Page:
Jack Dorsey says Square will begin accepting Apple Pay in 2015


Square founder and CEO Jack Dorsey confirmed to CNN on Friday that Square will begin supporting Apple Pay and other near-field communications (NFC)-based payments systems in some form in 2015. In September, Dorsey had told Canada’s CBC that Square would not only support NFC payments but bitcoin as well.

Whether that means Square will issue a new Reader or an accessory that plugs into Square Stand (or both) supporting NFC transactions, Dorsey didn’t say. None of the company’s current or already-announced forthcoming hardware can process an NFC transaction, though Square is moving to more secure embedded-chip card processing next year, along with the rest of the point-of-sale retail industry.

A partnership between [company]Apple[/company] and Square shouldn’t come as a surprise. For some reason, many media outlets have been depicting Square and Apple at odds with one another as Apple Pay rolls out. While Square and Apple might compete in…

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Square starts offering gift cards (the plastic kind)


As virtual wallets and NFC payments start taking off, Square hasn’t given up on the plastic card. In fact, it’s doubling down on its commitment to acetate and magnetic stripes, announcing a new program on Tuesday in which its merchants can issue their own gift cards.

Square has supported stored-value cards before, but those were virtual cards, requiring the now-defunct Square Wallet (or a bar code print-out) to redeem them. Meanwhile, these newest gift cards work just like the ones you’d buy from Target or Best Buy. Merchants can order them from their Square dashboards, customizing their appearance with their own logos and design. When a customer purchases a card, the value is deposited directly into the merchant’s account.

While Square isn’t charging its normal 2.75 percent transaction fee on any gift card transaction, activating a card costs $1.50 a pop, so it’s probably not worth your while to…

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Skeptic says bitcoin will “always be currency of the future”


Remember when bitcoin was going to disrupt the world’s banking system? That was two years ago and, while new payment platforms like Venmo and Apple Pay have gained traction, virtual currencies now feel more like a fad than a phenomenon.

At least that’s the view of Felix Salmon, a financial blogger and early bitcoin skeptic, who did his best to dump cold water on a room of alt-currency enthusiasts gathered Monday at a Bloomberg event titled “Bitcoin: Beyond the Currency” in New York City.

Bloomberg bitcoin

“This is pure Silicon Valley utopianism,” said Salmon, suggesting that bitcoin backers are blinded by “solutionism” and adding that investors who embrace the currency are no more rational than goldbugs.

Salmon also pointed out that, as a five-year-old technology, bitcoin has grown long in the tooth even as it fails to make inroads among ordinary consumers.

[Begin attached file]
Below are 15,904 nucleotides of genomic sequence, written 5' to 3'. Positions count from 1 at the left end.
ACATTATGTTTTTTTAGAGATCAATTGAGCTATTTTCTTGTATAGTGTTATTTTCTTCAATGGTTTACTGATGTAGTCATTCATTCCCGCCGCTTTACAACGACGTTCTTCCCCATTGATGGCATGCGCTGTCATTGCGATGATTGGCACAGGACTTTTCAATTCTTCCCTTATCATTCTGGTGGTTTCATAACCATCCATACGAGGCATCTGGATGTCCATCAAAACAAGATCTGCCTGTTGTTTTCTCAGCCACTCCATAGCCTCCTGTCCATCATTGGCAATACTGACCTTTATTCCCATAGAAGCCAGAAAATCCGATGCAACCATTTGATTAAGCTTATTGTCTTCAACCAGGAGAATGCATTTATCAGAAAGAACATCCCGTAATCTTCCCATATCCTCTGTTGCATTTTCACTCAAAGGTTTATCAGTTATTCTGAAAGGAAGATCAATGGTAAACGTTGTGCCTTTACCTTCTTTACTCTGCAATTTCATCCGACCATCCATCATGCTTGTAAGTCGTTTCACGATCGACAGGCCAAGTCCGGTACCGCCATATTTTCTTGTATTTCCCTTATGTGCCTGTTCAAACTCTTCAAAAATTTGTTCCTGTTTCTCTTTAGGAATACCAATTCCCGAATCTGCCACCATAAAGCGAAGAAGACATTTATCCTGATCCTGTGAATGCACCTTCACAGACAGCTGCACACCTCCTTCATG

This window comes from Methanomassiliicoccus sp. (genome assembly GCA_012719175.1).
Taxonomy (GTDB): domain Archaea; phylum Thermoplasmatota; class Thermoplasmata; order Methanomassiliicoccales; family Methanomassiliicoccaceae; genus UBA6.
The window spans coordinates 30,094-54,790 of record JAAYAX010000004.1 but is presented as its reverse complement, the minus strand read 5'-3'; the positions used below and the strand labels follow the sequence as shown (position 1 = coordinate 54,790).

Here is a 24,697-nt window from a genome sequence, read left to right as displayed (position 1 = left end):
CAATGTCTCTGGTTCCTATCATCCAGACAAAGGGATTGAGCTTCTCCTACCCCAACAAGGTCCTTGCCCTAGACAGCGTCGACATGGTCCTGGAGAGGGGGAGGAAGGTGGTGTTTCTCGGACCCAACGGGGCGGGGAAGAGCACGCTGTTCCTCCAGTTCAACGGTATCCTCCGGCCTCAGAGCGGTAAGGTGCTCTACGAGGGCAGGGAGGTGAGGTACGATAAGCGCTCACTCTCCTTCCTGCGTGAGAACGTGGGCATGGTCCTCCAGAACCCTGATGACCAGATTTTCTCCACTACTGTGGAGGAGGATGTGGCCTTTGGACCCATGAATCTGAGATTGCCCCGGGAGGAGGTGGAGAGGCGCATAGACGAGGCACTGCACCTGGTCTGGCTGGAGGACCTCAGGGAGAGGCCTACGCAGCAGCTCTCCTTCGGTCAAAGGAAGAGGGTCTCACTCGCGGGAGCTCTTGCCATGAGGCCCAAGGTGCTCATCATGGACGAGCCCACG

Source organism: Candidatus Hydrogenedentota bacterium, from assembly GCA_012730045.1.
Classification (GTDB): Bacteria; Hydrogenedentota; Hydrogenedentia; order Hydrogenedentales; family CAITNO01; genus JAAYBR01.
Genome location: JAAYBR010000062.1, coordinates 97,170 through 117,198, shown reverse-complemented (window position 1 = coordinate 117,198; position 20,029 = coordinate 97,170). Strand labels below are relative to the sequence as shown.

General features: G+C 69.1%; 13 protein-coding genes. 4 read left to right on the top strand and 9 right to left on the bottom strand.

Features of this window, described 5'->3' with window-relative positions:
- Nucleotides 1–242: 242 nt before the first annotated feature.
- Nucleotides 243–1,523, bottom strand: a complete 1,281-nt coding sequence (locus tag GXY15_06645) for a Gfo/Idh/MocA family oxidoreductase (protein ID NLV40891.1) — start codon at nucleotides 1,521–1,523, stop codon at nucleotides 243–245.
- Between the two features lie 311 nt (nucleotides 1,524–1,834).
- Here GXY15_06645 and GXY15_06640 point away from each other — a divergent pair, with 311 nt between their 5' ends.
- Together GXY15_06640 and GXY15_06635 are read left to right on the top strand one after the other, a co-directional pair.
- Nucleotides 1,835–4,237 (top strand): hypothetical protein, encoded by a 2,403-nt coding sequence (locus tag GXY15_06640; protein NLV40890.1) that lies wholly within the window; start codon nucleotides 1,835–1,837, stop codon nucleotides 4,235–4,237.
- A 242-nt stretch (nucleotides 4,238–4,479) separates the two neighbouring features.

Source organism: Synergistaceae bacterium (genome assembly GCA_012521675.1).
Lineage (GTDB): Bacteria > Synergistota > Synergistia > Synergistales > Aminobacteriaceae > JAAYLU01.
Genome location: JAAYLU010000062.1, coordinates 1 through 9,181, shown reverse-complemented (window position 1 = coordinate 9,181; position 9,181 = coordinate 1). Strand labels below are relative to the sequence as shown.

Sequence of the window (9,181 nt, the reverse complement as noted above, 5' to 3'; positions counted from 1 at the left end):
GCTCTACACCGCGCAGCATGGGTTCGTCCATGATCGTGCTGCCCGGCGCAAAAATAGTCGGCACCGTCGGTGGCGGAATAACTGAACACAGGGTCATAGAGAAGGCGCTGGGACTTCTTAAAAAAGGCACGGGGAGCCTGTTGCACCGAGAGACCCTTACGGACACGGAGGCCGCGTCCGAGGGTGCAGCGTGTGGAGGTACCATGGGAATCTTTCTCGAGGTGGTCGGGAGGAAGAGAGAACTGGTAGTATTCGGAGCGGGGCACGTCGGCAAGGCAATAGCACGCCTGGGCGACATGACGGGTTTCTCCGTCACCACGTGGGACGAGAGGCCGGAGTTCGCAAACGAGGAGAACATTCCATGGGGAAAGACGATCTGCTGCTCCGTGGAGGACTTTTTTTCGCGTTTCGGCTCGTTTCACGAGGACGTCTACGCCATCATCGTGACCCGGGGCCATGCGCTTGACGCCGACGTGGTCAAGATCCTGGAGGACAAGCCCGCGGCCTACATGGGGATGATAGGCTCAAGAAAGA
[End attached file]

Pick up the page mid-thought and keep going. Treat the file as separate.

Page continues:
“I don’t think it’s going to zero [dollars], but it will always…

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Will payments give Snapchat the next block of a mobile platform?


Today Snapchat rolled out a pay-your-friends feature called Snapcash, powered by Square. Using the ephemeral text chatting feature of the app, you can type in the amount you want to send with a dollar sign. The app recognizes it and transfers money to your friend (once you’ve authorized the Snapcash service in the app).

This is Snapchat’s first big experiment with becoming a full-fledged messaging platform, much like China’s WeChat or Korea’s KakaoTalk. These apps attracted their users with messaging first, and then introduced other features like e-commerce shopping, games, banking, celebrity communication, and brand promotions.

A fledgling peer-to-peer payment system like this is a big first test for Snapchat. It not only will help it to develop a payments process, it will also allow it to gage consumer comfort with sending money through the app. That’s a fundamental building block for other features, from product sales to gaming to banking, that Snapchat could want to…

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iPad cash register maker Revel raises $100M


Revel Systems had something to celebrate today. The maker of point-of-sale terminals announced on Tuesday it has raised $100 million in a Series C round from private equity firm Welsh, Carson, Anderson & Stowe and other strategic investors.

San Francisco-based Revel makes an iPad-based point-of-sale that isn’t for the casual card swipe at a boutique store. Rathe, it’s turning the tablet into a replacement for the workhorse ordering and checkout systems used at high-transaction-volume grocery stores and restaurants. It targets both small business and larger chain business, and half of the 10,000 systems it’s sold so far are used by multiple location businesses like Smoothie King and Dairy Queen (fast food royalty really seems to like Revel’s technology).

The private equity investment includes an initial $65 million up front followed by a $25 million equity line. Revel co-founder Chris Ciabarra said the company plans to use the funds to move…

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Square starts pre-sales of its new chip-and-PIN readers at $29


Square on Wednesday started taking pre-orders for a new version of its Reader and an accessory for Square Stand that will allow its mobile payments service to accept new chip-embedded cards being issued in the U.S. next year.

The transition to EMV – named after its creators [company]EuroPay[/company], [company]MasterCard[/company] and [company]Visa[/company] – is a long time coming in the U.S. Many other countries have already adopted these more secure transactions that verify a card from a dynamic chip instead of pulling numbers from a static magnetic stripe. But starting next fall, merchants will either have to start accepting chip-and-PIN transactions or assume all liability for fraudulent purchases. Square merchants are no exception.

Square will start shipping the new gadgets in spring of 2015, well ahead of the looming EMV deadline, but there is a slight cost to upgrade. The new EMV Reader costs $29 instead of $10, and Square mentioned…